When our first customer of the day comes in, I take over packing the frozen food.

The customer is of a household of three people, so I begin with the bread freezer - two loaves. Next I move to the pies freezer - two pies per person is six pies. One sausage per person - three sausages, which I put in a small supermarket fruit bag. Out of the random assortment freezer, I get one six-pack of bread rolls and a pack of strawberry tarts.

A supermarket has donated a huge amount of wrongly labelled blocks of butter, so I put one of these in the bag - a lucky score for the recipients, who would normally make do with cheap marge.

While I do this, volunteer Rob Clark whizzes a trolley around the dry goods shelves packing a range of items, including tinned tomatoes, Weetbix, milk powder, two-minute noodles and small bags of rice, into a box.

When we're done, Rob raids the vegetable boxes. Potatoes are loaded into a bag and a quarter of a pumpkin is also added.

No more than three minutes later, the customer is out the door and packing the goods into her car.

Stay-at-home dad Rob Clark has been volunteering his time at foodbank for about 18 months.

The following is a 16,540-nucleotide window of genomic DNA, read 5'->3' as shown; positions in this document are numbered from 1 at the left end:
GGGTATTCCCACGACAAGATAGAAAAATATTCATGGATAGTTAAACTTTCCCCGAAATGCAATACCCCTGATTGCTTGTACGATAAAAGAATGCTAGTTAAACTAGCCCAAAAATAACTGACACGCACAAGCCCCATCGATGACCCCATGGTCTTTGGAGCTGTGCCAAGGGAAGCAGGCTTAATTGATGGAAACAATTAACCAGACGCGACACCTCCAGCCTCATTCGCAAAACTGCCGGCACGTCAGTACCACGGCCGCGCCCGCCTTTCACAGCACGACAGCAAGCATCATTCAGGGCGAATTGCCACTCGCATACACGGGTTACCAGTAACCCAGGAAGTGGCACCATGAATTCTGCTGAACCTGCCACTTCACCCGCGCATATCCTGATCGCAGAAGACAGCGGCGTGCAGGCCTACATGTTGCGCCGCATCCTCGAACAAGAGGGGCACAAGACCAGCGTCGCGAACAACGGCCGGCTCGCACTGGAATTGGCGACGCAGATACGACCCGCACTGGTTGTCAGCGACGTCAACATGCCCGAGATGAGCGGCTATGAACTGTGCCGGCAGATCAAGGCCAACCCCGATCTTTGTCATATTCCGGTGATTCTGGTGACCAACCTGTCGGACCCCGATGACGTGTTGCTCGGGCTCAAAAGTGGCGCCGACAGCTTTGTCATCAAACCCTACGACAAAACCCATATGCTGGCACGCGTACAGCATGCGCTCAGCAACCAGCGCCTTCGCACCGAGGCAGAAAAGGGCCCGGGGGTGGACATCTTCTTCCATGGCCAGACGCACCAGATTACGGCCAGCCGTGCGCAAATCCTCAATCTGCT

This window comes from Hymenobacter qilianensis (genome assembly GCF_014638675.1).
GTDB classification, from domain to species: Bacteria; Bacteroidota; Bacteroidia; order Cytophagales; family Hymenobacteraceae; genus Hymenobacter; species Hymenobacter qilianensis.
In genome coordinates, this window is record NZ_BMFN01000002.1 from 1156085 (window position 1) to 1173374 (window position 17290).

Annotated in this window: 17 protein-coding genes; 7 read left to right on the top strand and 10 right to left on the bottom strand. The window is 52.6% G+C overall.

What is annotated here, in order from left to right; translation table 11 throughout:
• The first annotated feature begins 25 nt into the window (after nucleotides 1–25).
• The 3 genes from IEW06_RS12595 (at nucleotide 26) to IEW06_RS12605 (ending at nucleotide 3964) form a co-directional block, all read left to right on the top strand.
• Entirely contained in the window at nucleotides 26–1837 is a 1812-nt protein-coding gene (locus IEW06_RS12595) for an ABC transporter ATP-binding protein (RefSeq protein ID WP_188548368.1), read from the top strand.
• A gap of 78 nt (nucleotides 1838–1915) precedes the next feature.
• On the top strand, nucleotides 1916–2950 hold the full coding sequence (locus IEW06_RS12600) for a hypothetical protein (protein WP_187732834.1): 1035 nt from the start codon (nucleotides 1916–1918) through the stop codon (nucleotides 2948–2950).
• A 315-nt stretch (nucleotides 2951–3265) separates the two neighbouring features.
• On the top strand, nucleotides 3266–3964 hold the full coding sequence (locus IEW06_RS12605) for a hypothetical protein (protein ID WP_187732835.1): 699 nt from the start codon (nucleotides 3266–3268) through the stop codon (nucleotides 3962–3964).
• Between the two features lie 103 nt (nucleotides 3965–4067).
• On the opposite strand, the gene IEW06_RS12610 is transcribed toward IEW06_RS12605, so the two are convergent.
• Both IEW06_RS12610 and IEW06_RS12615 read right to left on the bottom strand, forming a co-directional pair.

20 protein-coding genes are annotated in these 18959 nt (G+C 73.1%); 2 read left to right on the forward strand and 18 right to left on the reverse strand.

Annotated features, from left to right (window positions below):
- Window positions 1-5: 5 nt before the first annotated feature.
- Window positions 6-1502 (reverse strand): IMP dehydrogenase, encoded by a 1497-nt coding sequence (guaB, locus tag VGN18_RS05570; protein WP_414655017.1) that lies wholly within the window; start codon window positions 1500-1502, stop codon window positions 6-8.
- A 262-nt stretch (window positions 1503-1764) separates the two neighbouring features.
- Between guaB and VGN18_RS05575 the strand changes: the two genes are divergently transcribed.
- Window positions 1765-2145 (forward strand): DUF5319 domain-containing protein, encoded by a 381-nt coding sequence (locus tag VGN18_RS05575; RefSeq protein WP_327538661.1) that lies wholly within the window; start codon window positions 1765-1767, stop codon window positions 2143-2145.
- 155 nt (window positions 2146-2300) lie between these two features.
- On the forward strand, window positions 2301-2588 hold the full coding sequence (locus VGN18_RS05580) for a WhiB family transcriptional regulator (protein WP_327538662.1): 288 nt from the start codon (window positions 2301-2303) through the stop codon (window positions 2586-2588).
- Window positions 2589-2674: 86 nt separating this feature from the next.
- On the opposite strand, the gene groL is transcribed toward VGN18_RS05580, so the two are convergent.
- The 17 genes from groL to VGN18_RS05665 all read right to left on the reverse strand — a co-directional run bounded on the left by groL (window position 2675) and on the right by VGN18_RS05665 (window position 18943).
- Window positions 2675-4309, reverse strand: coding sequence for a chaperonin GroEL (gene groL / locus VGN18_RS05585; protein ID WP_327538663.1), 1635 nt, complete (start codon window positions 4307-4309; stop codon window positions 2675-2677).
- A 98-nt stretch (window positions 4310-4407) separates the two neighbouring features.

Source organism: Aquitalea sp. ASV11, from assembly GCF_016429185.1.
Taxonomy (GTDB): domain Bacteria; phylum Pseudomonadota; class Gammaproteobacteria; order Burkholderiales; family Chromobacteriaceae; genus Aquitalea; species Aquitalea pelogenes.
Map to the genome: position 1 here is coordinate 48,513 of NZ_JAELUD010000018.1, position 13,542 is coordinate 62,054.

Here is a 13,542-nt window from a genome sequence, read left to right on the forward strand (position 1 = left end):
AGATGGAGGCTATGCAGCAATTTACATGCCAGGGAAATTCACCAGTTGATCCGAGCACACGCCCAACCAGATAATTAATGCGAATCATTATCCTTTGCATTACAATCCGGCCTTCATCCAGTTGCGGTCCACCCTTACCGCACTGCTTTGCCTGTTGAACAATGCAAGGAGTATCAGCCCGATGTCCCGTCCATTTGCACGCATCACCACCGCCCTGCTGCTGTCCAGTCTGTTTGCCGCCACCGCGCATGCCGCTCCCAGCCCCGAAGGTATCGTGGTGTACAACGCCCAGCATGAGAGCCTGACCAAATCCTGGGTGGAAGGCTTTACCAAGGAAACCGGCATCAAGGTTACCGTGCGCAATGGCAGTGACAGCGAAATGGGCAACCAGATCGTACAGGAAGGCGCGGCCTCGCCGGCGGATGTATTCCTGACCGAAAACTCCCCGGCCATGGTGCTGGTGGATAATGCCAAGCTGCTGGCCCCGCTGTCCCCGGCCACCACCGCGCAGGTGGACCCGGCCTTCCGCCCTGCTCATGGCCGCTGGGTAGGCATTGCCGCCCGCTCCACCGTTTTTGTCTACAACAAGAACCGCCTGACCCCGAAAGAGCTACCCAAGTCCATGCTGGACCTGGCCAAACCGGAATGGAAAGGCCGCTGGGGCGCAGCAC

"I come in, stack the shelves, then do the entertaining," he jokes.

Rob says he enjoys bringing a smile and a sparkle to people's faces.

He has been coming to the foodbank so often that he calls fellow Thursday volunteer Sue van Os his second wife.

"This is the best day to be here because I'm here, obviously. But it's a different atmosphere with different people."

When children turn up at the centre with their parent, Rob hands them a treat.

"I like to give them treats because I've got kids of my own. I want them to feel like it's a good place to come and get over that stigma of coming to foodbank.

"There is a stigma out there, so you've got to be very welcoming. Everyone has their own opinion about what foodbank does, some people feel we are just feeding certain stereotypes."

Sue pipes in: "A lot of the people who come here have just had bad luck, maybe they've had a work injury. We do have a bit of that feeling working here that but for the grace of God we could be on the other side quite easily.

"Most of the people that come in here as customers are very polite, nice and very grateful. They are good people."